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IndianTrisha
06-03-2016, 08:47 AM
Hi,
I applied to Warsaw's 6 year MD english program and have some queries regarding the course.

1. How's is the university's administration? Is it supportive of international students or is it slack?

2. Would you suggest I attend the university or keep it as my last option?

3. How's the faculty of the university? I have read about the english programs of other Polish schools and found that their english programs aren't so good. Is the case same for Warsaw too? Also, if you approach the teachers, do they help you or they have an "I don't care attitude".

4. Does the university provide support for USMLE preparations to 6 year MD students as well or is it only exclusive to 4 year MD?

5. Will I be allowed to do my clinicals outside Poland or must I complete them only in the country?

6. How is the college atmosphere in general? Are there many Asians there? If so, are they discriminated against?

All in all, are you satisfied by what the university is providing? Or are there a lot of complaints in general?

Thanks in advance!! :D

jasonalangraves
07-18-2016, 04:25 PM
Dear IndianTrisha,

I graduated from the 6 year English MD program at MUW in 2010, on the basis of my experience I would answer in the following way:

1) The administration is solid. It is supportive of international students. They will not treat you as royalty. The level of bureaucracy is high and requires patience. They will support your education but not any immigration issues, visa issues etc.

2) It's a good program, however living in a foreign country requires a good deal of independence, resilience and maturity.

3) If the expectation is that your education will be spoon fed, you will be disappointed. It's hard, hard work. All of the faculty I encountered would go out of their way to help.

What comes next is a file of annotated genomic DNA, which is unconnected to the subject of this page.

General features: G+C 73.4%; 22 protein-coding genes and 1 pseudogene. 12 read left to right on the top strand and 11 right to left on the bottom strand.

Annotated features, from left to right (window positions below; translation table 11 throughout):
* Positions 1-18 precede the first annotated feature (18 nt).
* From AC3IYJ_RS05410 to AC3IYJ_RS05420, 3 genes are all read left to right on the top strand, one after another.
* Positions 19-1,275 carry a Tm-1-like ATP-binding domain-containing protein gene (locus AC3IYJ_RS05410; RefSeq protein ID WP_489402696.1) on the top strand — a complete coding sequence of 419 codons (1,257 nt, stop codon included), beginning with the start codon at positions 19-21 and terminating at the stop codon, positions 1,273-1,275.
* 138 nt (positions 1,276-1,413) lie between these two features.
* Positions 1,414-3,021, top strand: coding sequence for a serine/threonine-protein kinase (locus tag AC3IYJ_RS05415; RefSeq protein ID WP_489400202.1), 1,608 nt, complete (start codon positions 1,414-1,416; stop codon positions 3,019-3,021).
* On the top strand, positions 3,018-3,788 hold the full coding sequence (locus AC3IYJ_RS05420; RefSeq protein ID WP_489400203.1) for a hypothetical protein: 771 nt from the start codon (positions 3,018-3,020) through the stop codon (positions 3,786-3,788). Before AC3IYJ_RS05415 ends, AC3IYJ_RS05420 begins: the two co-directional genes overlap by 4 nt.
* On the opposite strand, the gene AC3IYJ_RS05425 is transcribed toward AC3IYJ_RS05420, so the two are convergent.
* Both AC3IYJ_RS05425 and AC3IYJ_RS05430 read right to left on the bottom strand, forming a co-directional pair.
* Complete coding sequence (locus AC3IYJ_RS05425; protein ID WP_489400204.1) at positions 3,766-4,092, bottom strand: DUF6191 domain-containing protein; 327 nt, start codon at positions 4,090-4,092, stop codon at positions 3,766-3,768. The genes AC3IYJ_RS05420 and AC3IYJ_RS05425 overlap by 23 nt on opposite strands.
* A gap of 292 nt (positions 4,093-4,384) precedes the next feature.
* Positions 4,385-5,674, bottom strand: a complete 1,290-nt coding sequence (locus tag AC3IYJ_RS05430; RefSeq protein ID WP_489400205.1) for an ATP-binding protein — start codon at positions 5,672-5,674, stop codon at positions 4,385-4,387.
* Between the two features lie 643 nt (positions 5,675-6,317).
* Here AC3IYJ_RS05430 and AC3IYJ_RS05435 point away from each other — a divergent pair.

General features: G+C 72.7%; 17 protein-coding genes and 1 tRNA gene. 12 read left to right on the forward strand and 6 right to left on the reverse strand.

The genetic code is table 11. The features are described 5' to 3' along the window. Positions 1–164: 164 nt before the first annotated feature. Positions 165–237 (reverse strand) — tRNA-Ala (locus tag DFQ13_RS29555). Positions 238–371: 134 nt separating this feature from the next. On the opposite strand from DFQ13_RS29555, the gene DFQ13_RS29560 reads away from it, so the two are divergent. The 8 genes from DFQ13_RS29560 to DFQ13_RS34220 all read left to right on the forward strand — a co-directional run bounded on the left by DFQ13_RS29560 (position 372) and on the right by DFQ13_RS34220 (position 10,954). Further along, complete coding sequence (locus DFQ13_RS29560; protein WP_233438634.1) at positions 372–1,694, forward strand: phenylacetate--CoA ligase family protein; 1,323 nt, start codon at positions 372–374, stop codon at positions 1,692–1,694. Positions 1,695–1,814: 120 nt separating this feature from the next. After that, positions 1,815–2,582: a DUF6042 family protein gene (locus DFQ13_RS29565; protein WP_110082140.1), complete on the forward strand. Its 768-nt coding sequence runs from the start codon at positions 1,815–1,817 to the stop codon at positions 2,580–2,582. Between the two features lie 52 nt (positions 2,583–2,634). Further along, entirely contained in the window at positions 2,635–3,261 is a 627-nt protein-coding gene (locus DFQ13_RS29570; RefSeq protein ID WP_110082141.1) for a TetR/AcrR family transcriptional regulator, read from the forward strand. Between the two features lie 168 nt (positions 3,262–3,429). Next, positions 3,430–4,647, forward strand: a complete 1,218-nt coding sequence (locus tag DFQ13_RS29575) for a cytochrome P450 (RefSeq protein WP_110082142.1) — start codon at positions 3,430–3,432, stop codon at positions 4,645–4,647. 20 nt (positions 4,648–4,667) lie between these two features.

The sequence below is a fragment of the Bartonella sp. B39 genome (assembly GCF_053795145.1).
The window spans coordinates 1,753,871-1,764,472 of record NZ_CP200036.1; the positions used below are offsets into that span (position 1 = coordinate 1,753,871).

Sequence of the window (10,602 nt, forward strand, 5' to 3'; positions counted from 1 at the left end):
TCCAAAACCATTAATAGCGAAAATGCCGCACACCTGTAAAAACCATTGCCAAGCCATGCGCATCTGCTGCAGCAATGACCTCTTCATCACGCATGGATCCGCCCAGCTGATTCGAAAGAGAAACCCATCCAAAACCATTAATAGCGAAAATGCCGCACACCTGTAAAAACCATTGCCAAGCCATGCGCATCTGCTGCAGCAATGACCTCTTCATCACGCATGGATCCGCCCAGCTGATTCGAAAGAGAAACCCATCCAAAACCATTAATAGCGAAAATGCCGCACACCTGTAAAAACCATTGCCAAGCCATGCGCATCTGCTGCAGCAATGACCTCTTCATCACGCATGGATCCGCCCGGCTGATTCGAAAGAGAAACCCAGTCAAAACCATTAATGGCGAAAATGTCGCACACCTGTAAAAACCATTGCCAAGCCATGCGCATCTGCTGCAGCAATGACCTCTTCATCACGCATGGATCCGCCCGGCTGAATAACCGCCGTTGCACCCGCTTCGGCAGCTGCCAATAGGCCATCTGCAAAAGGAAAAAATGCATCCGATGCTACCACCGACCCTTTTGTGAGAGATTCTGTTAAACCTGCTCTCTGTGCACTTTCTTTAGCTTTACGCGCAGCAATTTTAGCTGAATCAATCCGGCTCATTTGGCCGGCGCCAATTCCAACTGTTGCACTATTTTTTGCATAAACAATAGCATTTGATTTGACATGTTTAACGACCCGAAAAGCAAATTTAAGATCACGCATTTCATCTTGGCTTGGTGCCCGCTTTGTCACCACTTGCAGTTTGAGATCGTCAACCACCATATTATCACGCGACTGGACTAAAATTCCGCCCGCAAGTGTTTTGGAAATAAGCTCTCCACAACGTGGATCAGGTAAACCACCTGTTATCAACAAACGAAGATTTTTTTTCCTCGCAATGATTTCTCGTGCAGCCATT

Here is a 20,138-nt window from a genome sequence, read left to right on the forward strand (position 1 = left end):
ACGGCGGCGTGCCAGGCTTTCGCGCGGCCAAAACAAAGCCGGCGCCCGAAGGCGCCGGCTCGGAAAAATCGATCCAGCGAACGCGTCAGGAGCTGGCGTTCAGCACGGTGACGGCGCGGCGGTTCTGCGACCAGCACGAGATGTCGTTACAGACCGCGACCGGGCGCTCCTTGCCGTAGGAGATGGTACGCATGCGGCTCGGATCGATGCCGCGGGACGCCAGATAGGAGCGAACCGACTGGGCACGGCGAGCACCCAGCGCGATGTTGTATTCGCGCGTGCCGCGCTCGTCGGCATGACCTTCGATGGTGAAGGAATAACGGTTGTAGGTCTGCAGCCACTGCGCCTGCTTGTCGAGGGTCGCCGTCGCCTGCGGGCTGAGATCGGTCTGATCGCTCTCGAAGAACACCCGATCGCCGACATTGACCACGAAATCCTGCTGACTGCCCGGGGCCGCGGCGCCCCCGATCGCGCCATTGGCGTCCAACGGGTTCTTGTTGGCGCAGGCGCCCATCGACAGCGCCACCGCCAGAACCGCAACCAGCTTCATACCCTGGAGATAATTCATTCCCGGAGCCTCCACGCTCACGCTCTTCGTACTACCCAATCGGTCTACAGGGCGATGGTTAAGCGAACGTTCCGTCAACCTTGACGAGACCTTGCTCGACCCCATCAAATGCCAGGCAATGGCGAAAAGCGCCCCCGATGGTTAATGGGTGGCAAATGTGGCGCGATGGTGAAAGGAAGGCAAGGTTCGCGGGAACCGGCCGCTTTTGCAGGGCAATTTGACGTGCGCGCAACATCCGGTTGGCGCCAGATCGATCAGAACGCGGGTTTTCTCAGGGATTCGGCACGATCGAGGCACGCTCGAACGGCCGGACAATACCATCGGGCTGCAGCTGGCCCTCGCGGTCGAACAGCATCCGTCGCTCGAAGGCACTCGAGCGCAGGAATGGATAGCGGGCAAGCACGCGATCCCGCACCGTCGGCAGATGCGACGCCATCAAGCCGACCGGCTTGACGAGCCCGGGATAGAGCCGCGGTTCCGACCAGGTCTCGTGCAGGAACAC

4) USMLE has always been a self driven activity. There is support but ultimately the hard part is doing the question banks, reading the prep books etc.

5) Can do clinical rotations outside of the country but you should try to gain pre-approval (discussion with the dean about where you intend to do your clinical rotation), the curriculum describes the activities you should do and what you should accomplish for each clinical rotation. Where it is done doesn't particularly matter.

6) In my year, the biggest group of my class were Norwegians and Swedish and of this group many were Asian. We had a few Pakistanis, a few Iraqis, a few Iranians, a few Nigerians, all in all it seemed quite diverse. I didn't perceive discrimination. However I did observe culture clash issues. At the end of the day the expectation is that students will integrate with local custom and culture, thus if one comes from a culture of antiquated religious ideologies and ideas of male dominance and the rest of it and in turn expects the locals to change their beliefs, customs to suit....somebody is bound to have a bad time. The atmosphere was good, loads of social events, activities outwith school.

I am exceedingly happy with my education and I would be happy for my kids to study in Poland. I have met some not satisfied, however those not satisfied I found tended to feel that because they were paying they didn't have to put in the work and naturally, this can't end well. Medical school is very hard, nothing is given.







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